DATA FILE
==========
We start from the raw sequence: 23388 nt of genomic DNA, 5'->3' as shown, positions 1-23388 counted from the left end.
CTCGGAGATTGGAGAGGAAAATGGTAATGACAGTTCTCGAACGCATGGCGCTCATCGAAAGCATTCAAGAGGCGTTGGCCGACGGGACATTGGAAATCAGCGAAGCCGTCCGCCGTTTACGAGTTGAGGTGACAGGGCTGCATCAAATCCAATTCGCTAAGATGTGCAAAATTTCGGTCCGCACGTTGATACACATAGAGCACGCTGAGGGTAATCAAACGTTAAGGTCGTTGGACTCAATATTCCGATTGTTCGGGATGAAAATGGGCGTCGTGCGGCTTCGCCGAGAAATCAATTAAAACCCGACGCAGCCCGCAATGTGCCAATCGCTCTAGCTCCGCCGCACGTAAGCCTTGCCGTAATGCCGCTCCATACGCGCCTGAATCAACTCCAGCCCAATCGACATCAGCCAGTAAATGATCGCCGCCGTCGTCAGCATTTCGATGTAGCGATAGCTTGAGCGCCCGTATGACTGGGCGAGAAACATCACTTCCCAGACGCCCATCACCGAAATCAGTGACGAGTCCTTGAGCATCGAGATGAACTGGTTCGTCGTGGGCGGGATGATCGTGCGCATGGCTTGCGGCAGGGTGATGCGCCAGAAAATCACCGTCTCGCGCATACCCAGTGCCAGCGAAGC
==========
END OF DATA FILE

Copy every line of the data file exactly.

We start from the raw sequence: 23388 nt of genomic DNA, 5'->3' as shown, positions 1-23388 counted from the left end.
CTCGGAGATTGGAGAGGAAAATGGTAATGACAGTTCTCGAACGCATGGCGCTCATCGAAAGCATTCAAGAGGCGTTGGCCGACGGGACATTGGAAATCAGCGAAGCCGTCCGCCGTTTACGAGTTGAGGTGACAGGGCTGCATCAAATCCAATTCGCTAAGATGTGCAAAATTTCGGTCCGCACGTTGATACACATAGAGCACGCTGAGGGTAATCAAACGTTAAGGTCGTTGGACTCAATATTCCGATTGTTCGGGATGAAAATGGGCGTCGTGCGGCTTCGCCGAGAAATCAATTAAAACCCGACGCAGCCCGCAATGTGCCAATCGCTCTAGCTCCGCCGCACGTAAGCCTTGCCGTAATGCCGCTCCATACGCGCCTGAATCAACTCCAGCCCAATCGACATCAGCCAGTAAATGATCGCCGCCGTCGTCAGCATTTCGATGTAGCGATAGCTTGAGCGCCCGTATGACTGGGCGAGAAACATCACTTCCCAGACGCCCATCACCGAAATCAGTGACGAGTCCTTGAGCATCGAGATGAACTGGTTCGTCGTGGGCGGGATGATCGTGCGCATGGCTTGCGGCAGGGTGATGCGCCAGAAAATCACCGTCTCGCGCATACCCAGTGCCAGCGAAGC